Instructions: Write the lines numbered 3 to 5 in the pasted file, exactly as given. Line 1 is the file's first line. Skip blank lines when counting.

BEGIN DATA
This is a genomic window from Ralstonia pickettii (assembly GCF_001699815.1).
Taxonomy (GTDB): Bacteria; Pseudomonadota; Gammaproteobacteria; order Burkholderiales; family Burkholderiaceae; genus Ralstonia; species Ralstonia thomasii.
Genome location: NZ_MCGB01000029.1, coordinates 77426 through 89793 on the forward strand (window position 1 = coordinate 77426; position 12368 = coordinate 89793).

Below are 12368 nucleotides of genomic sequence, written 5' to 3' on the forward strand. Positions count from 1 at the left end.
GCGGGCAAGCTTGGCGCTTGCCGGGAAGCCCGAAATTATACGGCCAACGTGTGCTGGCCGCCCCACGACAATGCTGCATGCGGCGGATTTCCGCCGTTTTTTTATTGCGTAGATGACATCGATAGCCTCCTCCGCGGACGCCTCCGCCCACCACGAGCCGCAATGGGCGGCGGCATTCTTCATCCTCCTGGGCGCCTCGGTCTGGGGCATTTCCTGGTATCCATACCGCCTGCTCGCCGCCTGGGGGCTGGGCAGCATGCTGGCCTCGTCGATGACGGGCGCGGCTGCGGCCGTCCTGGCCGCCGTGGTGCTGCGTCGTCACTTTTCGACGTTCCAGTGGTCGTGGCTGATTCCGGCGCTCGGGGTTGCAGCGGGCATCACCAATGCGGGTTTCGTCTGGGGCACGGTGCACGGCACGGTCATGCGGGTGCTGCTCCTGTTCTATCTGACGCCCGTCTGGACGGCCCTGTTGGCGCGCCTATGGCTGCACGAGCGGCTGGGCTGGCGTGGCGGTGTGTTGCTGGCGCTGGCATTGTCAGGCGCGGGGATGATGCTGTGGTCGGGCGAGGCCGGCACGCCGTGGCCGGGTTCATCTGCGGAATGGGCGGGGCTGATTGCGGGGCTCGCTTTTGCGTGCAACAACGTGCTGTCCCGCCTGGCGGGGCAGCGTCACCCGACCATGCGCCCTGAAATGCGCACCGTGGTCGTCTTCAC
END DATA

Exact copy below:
Genome location: NZ_MCGB01000029.1, coordinates 77426 through 89793 on the forward strand (window position 1 = coordinate 77426; position 12368 = coordinate 89793).

Below are 12368 nucleotides of genomic sequence, written 5' to 3' on the forward strand. Positions count from 1 at the left end.
GCGGGCAAGCTTGGCGCTTGCCGGGAAGCCCGAAATTATACGGCCAACGTGTGCTGGCCGCCCCACGACAATGCTGCATGCGGCGGATTTCCGCCGTTTTTTTATTGCGTAGATGACATCGATAGCCTCCTCCGCGGACGCCTCCGCCCACCACGAGCCGCAATGGGCGGCGGCATTCTTCATCCTCCTGGGCGCCTCGGTCTGGGGCATTTCCTGGTATCCATACCGCCTGCTCGCCGCCTGGGGGCTGGGCAGCATGCTGGCCTCGTCGATGACGGGCGCGGCTGCGGCCGTCCTGGCCGCCGTGGTGCTGCGTCGTCACTTTTCGACGTTCCAGTGGTCGTGGCTGATTCCGGCGCTCGGGGTTGCAGCGGGCATCACCAATGCGGGTTTCGTCTGGGGCACGGTGCACGGCACGGTCATGCGGGTGCTGCTCCTGTTCTATCTGACGCCCGTCTGGACGGCCCTGTTGGCGCGCCTATGGCTGCACGAGCGGCTGGGCTGGCGTGGCGGTGTGTTGCTGGCGCTGGCATTGTCAGGCGCGGGGATGATGCTGTGGTCGGGCGAGGCCGGCACGCCGTGGCCGGGTTCATCTGCGGAATGGGCGGGGCTGATTGCGGGGCTCGCTTTTGCGTGCAACAACGTGCTGTCCCGCCTGGCGGGGCAGCGTCACCCGACCATGCGCCCTGAAATGCGCACCGTGGTCGTCTTCAC